US Press: pick of the papers

The ten must-read opinion pieces from today's US papers.

1. Confronting the Malefactors (New York Times)

Paul Krugman thinks that Occupy Wall Street is starting to look like an important event that might even eventually be seen as a turning point.

2. What debit card fee critics miss on capitalism (USA Today)

According to this editorial, the uproar is as misguided as Bank of America's action was predictable.

3. Like a complete unknown? (Boston Globe)

The choice of another obscure writer for this year's Nobel Prize in Literature highlights the gap between the literary establishment and the people who actually consume literature, writes this editorial.

4. Obama's secret death panel (Washington Times)

This editorial asks: Can the National Security Council assassinate Americans?

5. Crackdown needed on pulpit politics (Star Tribune)

The IRS needs to enforce the law on tax-exempt status for churches, argues this editorial.

6. Against Nostalgia (New York Times)

Today there is no tech company that looks more like the Big Brother from Apple's iconic 1984 commercial than Apple itself, writes Mike Daisey.

7. Lessons of the Irish Comeback (Wall Street Journal) ($)

Investors would be shortsighted to overlook the country's progress, writes Michael Hasenstab; other indebted governments would have to be blind.

8. Cash taints judicial races (Philadelphia Inquirer)

Candidates are forced to raise funds from the very lawyers and special interests likely to bring cases before them on the bench, warns this editorial of the Common Pleas and Municipal Courts elections.

9. Message from on high (Washington Post)

Sarah Palin will sit out 2012. Television producers will be disappointed, says Kathleen Parker, but she proves (finally) that there is a God.

10. Michigan universities should offer in-state tuition rates for immigrants (Detroit Free Press)

Many of the college-age children of illegal immigrants have lived here most of their lives, attended Michigan public schools, and their parents have paid Michigan taxes, this editorial points out.

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Donald Trump's inauguration signals the start of a new and more unstable era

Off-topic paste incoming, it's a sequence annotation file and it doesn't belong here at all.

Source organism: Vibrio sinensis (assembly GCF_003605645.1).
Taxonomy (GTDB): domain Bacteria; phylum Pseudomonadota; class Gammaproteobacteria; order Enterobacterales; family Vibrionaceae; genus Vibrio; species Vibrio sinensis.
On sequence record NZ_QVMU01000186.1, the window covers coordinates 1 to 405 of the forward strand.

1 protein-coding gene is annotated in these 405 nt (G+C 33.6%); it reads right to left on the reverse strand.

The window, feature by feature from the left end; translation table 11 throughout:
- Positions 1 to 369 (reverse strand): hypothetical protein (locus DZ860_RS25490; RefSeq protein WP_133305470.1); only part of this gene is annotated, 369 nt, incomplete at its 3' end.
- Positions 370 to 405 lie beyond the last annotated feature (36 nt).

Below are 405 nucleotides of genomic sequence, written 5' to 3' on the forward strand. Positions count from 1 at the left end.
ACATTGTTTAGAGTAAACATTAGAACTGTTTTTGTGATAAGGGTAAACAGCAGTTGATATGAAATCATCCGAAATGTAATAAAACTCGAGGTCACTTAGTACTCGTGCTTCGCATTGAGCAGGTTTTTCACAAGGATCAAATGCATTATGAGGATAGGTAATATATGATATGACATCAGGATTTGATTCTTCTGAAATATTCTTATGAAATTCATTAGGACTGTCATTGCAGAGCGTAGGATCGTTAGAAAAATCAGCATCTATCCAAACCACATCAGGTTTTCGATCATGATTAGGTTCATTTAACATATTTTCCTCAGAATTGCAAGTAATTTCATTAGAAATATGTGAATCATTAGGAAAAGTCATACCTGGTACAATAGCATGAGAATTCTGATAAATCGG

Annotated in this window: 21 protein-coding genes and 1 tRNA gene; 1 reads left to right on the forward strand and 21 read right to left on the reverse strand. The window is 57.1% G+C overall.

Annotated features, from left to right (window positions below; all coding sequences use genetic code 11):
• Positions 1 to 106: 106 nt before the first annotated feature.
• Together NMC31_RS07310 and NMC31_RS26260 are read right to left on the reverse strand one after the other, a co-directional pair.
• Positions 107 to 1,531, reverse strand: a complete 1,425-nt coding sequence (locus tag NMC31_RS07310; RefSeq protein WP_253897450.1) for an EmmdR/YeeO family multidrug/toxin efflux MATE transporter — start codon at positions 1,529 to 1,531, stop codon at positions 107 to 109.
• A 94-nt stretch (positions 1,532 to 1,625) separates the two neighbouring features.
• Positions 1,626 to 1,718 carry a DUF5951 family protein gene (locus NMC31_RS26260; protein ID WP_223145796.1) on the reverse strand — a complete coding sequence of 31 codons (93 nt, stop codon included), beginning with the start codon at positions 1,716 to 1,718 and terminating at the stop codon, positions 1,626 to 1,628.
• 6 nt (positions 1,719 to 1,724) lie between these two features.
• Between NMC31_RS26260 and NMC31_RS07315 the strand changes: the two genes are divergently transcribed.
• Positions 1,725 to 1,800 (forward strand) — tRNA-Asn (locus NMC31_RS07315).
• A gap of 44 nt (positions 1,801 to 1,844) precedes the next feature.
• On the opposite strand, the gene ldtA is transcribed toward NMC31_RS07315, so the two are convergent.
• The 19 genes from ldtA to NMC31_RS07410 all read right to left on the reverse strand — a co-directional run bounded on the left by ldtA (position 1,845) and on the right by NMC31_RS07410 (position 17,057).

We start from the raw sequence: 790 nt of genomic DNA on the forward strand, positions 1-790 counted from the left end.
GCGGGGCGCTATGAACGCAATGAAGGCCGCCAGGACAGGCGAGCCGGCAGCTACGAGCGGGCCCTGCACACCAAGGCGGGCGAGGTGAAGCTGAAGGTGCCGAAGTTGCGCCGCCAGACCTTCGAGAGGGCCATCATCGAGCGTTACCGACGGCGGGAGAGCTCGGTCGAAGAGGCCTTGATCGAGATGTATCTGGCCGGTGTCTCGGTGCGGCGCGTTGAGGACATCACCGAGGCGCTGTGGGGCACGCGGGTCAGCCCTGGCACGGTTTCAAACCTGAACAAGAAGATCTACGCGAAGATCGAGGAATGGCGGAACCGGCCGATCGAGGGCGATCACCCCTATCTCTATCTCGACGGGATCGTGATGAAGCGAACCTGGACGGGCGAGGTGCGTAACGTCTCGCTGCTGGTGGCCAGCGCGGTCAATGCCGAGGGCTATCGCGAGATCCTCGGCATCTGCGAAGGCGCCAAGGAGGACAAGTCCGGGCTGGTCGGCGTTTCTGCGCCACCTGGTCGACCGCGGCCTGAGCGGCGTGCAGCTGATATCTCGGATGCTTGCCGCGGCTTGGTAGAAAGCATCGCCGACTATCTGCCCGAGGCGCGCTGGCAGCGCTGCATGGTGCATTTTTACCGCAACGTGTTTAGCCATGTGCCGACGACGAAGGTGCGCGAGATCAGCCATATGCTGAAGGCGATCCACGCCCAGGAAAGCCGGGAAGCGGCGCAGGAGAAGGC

A century in which the world's hegemonic power was a rational actor is about to give way to a more terrifying reality. 

For close to a century, the United States of America has been the world’s paramount superpower, one motivated by, for good and for bad, a rational and predictable series of motivations around its interests and a commitment to a rules-based global order, albeit one caveated by an awareness of the limits of enforcing that against other world powers.

We are now entering a period in which the world’s paramount superpower is neither led by a rational or predictable actor, has no commitment to a rules-based order, and to an extent it has any guiding principle, they are those set forward in Donald Trump’s inaugural: “we will follow two simple rules: hire American and buy American”, “from this day forth, it’s going to be America first, only America first”.

That means that the jousting between Trump and China will only intensify now that he is in office.  The possibility not only of a trade war, but of a hot war, between the two should not be ruled out.

We also have another signal – if it were needed – that he intends to turn a blind eye to the actions of autocrats around the world.

What does that mean for Brexit? It confirms that those who greeted the news that an US-UK trade deal is a “priority” for the incoming administration, including Theresa May, who described Britain as “front of the queue” for a deal with Trump’s America, should prepare themselves for disappointment.

For Europe in general, it confirms what should already been apparent: the nations of Europe are going to have be much, much more self-reliant in terms of their own security. That increases Britain’s leverage as far as the Brexit talks are concerned, in that Britain’s outsized defence spending will allow it acquire goodwill and trade favours in exchange for its role protecting the European Union’s Eastern border.

That might allow May a better deal out of Brexit than she might have got under Hillary Clinton. But there’s a reason why Trump has increased Britain’s heft as far as security and defence are concerned: it’s because his presidency ushers in an era in which we are all much, much less secure. 

Stephen Bush is special correspondent at the New Statesman. His daily briefing, Morning Call, provides a quick and essential guide to British politics.